Lifetime allowance charge – excess taken as income

Published  02 February 2022
   5 min read

A worked example showing the lifetime allowance charge where the excess is taken as income.

  • Douglas had a selected retirement age of 62 and had benefits in a personal pension arrangement of £2,000,000.
  • Douglas does not have any lifetime allowance protection.
  • The lifetime allowance at is £1,073,100.

Douglas’s excess benefits value is £926,900 (£2,000,000 - £1,073,100). Douglas is taking the excess benefits value as income, so the scheme administrator deducts a tax charge of 25% of the excess (£231,725). This leaves a net excess value of £695,175.

The benefits Douglas takes from his personal pension scheme are as follows: 

Total benefits value £2,000,000
Tax-free cash (25% of standard lifetime allowance) £268,275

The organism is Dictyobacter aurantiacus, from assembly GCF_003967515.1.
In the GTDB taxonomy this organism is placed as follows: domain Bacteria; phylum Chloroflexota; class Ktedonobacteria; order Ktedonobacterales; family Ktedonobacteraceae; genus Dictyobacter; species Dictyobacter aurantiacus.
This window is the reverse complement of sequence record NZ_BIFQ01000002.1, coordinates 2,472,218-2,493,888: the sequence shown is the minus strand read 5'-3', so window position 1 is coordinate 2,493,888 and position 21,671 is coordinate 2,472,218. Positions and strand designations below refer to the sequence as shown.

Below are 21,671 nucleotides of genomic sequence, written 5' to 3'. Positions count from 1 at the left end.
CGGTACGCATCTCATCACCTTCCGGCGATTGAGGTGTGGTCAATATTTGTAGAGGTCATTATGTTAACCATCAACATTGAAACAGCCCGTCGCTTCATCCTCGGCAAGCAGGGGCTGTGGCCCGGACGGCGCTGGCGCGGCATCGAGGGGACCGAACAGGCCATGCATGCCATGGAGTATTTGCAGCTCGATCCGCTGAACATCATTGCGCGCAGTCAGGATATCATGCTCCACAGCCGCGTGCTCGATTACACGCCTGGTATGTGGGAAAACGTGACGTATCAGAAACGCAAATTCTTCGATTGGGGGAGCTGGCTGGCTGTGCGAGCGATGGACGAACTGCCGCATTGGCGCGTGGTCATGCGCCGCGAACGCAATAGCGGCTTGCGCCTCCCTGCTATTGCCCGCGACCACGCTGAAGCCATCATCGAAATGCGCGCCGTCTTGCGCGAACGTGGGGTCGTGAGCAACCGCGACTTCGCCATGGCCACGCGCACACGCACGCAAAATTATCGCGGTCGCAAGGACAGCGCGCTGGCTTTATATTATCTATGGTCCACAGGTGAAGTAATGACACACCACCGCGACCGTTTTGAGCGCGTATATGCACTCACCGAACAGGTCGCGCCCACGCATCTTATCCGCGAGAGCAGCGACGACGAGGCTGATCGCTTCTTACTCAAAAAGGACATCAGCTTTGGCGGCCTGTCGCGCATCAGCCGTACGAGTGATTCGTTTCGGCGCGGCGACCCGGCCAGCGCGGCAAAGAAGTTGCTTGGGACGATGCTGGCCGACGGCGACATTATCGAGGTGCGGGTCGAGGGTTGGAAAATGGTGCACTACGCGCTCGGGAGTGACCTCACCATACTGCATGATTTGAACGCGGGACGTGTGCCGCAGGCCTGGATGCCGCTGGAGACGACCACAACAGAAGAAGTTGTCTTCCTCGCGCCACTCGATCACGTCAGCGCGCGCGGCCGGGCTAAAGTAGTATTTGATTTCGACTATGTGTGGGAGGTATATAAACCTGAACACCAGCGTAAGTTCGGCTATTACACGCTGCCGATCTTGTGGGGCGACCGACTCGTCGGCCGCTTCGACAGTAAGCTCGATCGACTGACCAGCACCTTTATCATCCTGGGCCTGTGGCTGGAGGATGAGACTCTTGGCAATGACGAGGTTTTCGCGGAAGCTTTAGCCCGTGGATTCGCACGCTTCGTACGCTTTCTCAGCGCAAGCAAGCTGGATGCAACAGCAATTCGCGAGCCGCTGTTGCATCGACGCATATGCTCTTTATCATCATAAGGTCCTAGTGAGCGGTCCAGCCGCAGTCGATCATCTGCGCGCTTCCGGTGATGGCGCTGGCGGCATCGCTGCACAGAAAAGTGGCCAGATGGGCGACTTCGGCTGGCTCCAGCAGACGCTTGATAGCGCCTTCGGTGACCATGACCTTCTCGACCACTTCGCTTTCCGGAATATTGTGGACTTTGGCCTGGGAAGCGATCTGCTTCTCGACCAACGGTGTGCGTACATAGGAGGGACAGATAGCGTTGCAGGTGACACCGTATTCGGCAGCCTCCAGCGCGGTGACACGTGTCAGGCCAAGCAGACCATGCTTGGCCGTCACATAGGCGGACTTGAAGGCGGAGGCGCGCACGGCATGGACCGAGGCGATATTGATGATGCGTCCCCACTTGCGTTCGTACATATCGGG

Benefits over the standard lifetime allowance £926,000
Lifetime allowance charge £231,725
Net of charge excess benefits value £695,175
Residual benefits value (£1,073,100 - £268,275) £804,825
Total benefits value to provide an income £1,500,000

The scheme administrator pays HMRC the tax charge of £231,725 and pays tax-free cash to Douglas of £268,275. Douglas uses the remaining benefits value of £1,500,000 to purchase a lifetime annuity.

Douglas may have been eligible for individual protection 2016 or fixed protection 2016 which would have reduced the amount he had over the lifetime allowance.


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